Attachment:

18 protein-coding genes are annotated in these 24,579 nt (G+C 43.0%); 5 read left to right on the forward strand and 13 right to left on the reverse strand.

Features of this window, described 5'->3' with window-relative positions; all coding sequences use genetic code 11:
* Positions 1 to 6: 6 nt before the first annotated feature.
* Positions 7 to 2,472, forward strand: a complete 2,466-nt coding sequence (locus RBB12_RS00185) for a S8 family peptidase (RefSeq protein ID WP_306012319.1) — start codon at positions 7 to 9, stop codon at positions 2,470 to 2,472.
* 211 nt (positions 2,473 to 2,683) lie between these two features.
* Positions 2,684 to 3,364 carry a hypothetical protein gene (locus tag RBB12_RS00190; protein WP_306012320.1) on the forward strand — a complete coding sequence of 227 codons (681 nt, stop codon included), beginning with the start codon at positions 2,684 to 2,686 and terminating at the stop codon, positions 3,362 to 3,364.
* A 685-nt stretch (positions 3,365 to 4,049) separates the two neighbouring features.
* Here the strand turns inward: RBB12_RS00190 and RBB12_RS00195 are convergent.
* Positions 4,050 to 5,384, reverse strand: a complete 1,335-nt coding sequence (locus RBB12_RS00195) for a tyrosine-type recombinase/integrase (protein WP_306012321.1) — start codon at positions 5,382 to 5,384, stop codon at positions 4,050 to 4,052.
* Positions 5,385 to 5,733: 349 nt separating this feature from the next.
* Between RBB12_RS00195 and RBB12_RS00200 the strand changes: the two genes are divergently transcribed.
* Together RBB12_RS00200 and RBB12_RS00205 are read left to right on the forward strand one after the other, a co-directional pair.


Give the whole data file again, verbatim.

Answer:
18 protein-coding genes are annotated in these 24,579 nt (G+C 43.0%); 5 read left to right on the forward strand and 13 right to left on the reverse strand.

Features of this window, described 5'->3' with window-relative positions; all coding sequences use genetic code 11:
* Positions 1 to 6: 6 nt before the first annotated feature.
* Positions 7 to 2,472, forward strand: a complete 2,466-nt coding sequence (locus RBB12_RS00185) for a S8 family peptidase (RefSeq protein ID WP_306012319.1) — start codon at positions 7 to 9, stop codon at positions 2,470 to 2,472.
* 211 nt (positions 2,473 to 2,683) lie between these two features.
* Positions 2,684 to 3,364 carry a hypothetical protein gene (locus tag RBB12_RS00190; protein WP_306012320.1) on the forward strand — a complete coding sequence of 227 codons (681 nt, stop codon included), beginning with the start codon at positions 2,684 to 2,686 and terminating at the stop codon, positions 3,362 to 3,364.
* A 685-nt stretch (positions 3,365 to 4,049) separates the two neighbouring features.
* Here the strand turns inward: RBB12_RS00190 and RBB12_RS00195 are convergent.
* Positions 4,050 to 5,384, reverse strand: a complete 1,335-nt coding sequence (locus RBB12_RS00195) for a tyrosine-type recombinase/integrase (protein WP_306012321.1) — start codon at positions 5,382 to 5,384, stop codon at positions 4,050 to 4,052.
* Positions 5,385 to 5,733: 349 nt separating this feature from the next.
* Between RBB12_RS00195 and RBB12_RS00200 the strand changes: the two genes are divergently transcribed.
* Together RBB12_RS00200 and RBB12_RS00205 are read left to right on the forward strand one after the other, a co-directional pair.